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Case summaries for March 10 - March 16, 2023


Each week, The Missouri Bar provides links to all hand downs published online during the past seven days by the Supreme Court of Missouri and the Missouri Court of Appeals. The Missouri Bar has created headings and summaries for each case. Summaries are not part of the opinions of the Court. They have been prepared for the convenience of the reader and should not be quoted or cited.

Civil | Criminal | DWI | Post-Conviction


Lulled into default judgment  
On a motion to set aside a default judgment, the discretion to grant the judgment is greater than the motion to set aside the judgment, so an abuse of discretion is less likely on the grant of the motion than the denial of the motion. Rule allows circuit court to set aside a default judgment on a timely filed motion supported by evidence of a meritorious defense to the underlying action and good cause for the default. Good cause means anything “not intentionally or recklessly designed to impede the judicial process [,]” including a mistake or excusable neglect. Excusable neglect occurred when defendant relied on plaintiff’s statements that plaintiff did not intend to pursue an action filed in circuit court. Order setting aside default judgment affirmed.  
Liora Tech, Inc., Appellant, v. United Medical Network, Inc., and Alan M. Kneller, Respondents.  
(Overview Summary)  
Missouri Court of Appeals, Eastern District - ED110668


Motion to sever made in bad faith  
On a motion to sever, circuit court’s ruling is subject to appellate review for an abuse of discretion, meaning a particularized showing of prejudice. It is conclusory, and insufficient, to argue that the jury might think that guilt on one charge is proof of guilt on all charges. Evidence that bad faith motivated the motion, straightforward proof, a repeating fact pattern, and an instruction to consider each charge separately, supported denial of the motion to sever. Arguments on the quantity of charges and the brevity of deliberation, not raised in circuit court, are unpreserved for an appellate court.     
STATE OF MISSOURI, Plaintiff-Respondent v. BRYAN S. JONES, Defendant-Appellant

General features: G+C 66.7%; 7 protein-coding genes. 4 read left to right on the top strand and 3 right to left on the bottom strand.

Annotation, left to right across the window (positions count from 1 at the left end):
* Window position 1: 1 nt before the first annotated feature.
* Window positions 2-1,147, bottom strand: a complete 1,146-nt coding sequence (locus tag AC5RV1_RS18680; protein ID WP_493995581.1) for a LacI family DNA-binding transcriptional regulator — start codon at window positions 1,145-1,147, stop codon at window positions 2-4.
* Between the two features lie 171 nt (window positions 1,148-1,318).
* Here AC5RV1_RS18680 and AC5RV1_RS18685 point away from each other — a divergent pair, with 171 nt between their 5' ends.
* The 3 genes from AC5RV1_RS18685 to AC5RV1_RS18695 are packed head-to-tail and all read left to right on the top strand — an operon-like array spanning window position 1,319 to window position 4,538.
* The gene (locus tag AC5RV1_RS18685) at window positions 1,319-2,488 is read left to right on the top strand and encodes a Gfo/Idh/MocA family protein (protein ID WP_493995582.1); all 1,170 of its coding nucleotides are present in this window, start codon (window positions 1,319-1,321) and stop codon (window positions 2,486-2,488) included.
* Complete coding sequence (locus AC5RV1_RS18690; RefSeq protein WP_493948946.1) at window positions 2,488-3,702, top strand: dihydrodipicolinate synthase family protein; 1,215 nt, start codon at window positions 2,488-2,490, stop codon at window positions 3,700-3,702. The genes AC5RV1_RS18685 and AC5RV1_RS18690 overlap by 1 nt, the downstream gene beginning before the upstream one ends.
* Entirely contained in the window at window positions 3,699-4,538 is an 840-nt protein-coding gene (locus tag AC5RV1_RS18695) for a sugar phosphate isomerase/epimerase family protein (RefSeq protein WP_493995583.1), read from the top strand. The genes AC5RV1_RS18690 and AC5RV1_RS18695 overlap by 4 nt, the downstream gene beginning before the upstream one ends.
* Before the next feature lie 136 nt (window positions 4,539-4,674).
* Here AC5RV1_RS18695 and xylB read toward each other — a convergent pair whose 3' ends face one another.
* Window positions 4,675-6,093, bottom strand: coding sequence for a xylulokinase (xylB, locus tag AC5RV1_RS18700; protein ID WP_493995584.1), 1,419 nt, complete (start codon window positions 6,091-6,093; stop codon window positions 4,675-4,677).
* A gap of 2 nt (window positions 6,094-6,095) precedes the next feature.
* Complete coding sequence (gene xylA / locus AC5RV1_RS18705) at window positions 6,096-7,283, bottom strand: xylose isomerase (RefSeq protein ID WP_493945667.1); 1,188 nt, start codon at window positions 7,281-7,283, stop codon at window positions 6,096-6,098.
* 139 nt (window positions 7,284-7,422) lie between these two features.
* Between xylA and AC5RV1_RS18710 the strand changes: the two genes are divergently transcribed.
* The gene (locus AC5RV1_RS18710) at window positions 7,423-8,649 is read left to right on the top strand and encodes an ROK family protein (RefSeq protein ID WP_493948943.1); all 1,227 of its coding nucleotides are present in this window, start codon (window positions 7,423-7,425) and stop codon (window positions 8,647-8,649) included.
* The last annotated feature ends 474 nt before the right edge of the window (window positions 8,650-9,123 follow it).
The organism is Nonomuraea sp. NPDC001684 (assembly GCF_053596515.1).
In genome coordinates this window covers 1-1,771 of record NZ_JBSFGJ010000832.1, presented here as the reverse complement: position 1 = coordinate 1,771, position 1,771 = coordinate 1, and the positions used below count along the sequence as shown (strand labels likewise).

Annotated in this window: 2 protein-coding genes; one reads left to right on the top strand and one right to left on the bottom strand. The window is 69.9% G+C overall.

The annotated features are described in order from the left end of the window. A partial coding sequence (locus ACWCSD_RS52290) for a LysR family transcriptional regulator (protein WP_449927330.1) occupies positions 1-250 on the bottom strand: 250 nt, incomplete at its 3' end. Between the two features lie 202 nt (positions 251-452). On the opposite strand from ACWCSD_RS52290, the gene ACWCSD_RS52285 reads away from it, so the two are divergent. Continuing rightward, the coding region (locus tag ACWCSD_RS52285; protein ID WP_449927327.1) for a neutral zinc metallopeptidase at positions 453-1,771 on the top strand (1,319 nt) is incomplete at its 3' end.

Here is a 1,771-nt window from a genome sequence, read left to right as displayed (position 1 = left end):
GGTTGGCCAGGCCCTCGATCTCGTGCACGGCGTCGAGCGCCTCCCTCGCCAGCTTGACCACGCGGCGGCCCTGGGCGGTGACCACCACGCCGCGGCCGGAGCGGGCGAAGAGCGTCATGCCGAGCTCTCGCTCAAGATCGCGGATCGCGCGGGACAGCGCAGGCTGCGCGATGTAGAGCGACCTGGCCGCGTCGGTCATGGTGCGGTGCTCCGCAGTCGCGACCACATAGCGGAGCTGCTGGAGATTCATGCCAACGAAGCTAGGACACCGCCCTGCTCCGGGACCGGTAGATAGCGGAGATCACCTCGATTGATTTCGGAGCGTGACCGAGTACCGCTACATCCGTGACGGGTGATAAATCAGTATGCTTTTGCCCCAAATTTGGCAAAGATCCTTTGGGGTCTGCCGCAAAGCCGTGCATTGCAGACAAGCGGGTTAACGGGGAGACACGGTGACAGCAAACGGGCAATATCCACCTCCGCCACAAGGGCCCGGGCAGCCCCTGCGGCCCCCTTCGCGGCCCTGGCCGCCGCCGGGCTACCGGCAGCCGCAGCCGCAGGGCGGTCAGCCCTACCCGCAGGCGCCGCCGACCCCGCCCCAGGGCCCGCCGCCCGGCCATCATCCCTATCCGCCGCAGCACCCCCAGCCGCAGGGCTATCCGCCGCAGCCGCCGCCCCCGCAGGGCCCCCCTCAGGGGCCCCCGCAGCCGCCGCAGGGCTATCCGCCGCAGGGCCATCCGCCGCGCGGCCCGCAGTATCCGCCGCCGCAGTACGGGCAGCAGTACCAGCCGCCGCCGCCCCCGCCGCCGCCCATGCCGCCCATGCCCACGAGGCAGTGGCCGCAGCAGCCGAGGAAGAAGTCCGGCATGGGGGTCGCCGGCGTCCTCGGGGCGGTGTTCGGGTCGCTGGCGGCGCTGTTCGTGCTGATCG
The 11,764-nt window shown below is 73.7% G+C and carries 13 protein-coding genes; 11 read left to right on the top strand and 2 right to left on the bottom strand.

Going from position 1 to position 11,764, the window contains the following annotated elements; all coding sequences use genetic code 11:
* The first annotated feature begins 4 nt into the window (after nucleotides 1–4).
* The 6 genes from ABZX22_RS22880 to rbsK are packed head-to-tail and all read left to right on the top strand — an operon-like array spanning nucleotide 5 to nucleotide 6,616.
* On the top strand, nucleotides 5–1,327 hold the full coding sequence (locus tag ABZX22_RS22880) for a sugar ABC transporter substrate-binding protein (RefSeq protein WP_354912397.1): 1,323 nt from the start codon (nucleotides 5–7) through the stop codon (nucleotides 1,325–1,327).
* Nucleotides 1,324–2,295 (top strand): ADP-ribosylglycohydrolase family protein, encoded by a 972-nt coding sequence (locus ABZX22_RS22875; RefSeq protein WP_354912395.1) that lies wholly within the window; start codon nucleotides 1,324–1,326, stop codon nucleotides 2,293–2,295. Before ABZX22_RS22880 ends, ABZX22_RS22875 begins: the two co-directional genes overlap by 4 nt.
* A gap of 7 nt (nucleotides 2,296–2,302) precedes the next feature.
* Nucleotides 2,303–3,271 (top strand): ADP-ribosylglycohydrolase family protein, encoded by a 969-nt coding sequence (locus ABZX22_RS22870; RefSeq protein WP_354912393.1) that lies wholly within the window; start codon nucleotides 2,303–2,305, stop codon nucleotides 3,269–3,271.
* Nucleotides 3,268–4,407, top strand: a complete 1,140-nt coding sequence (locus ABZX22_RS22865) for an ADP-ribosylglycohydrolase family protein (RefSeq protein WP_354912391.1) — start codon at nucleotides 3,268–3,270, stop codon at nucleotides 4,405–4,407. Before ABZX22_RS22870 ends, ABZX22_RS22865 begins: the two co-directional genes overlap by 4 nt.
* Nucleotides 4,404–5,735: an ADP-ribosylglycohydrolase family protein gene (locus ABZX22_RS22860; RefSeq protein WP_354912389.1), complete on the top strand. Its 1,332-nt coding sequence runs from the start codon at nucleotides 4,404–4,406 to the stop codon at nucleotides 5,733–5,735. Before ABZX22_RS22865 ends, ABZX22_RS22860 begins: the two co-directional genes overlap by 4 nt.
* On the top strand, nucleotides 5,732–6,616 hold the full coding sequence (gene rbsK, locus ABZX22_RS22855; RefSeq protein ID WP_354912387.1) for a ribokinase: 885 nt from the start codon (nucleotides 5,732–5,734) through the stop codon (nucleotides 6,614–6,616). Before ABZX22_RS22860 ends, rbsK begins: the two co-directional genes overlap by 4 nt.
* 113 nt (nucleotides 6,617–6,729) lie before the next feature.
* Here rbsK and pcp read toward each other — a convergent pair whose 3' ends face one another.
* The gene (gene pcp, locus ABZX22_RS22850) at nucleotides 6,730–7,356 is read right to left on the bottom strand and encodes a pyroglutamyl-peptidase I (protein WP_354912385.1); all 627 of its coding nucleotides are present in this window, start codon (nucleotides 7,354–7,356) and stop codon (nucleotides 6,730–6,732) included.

Missouri Court of Appeals, Southern District - SD37453

Mandated reporter is not a government agent  
Appellate review of a criminal conviction for sufficiency of the evidence ignores evidence and inferences contrary to the verdict. Statute defining the offense of possessing child pornography does not include the date of possession as an element of the offense. A mandatory reporting statute does not make the mandated reporter a government agent for Fourth Amendment purposes. Yahoo discovered child pornography in defendant’s account and notified the National Center for Missing and Exploited Children, so a government view of the same material required no warrant. Defendant had no reasonable expectation of privacy in defendant’s IP address. Evidence that defendant “intentionally searched for images of child pornography, found them, and knowingly accepted them onto his computer, even if that acceptance was merely temporary” supported a finding that defendant constructively possessed child pornography in his computer cache. Conviction affirmed.   
State of Missouri, Respondent, vs. Stephen Craig Ingram, Appellant.  
(Overview Summary)  
Missouri Court of Appeals, Eastern District - ED110207


Portable breath test admissible for probable cause without calibration  
Statutes provide that portable breath test results are admissible to show probable cause, on a foundation showing administration by a certified law enforcement officer, and evidence of calibration is expressly not necessary. In rejecting portable breath test results for lack of calibration, the circuit court misapplied the law and abused its discretion. Reversed and remanded with direction to admit the portable breath test results, and other evidence, which the parties may offer.  
Missouri Court of Appeals, Southern District - SD37588


Appellate court does not weigh the evidence  
On a claim based on ineffective assistance of trial counsel, movant’s points on appeal rely on movant’s own testimony, which the circuit court determined was “incredible, untruthful, and of no merit.” The Court of Appeals does not re-weigh the evidence, so movant’s points have no merit.    
SAVON JONES, Appellant vs. STATE OF MISSOURI, Respondent  
Missouri Court of Appeals, Southern District - SD37654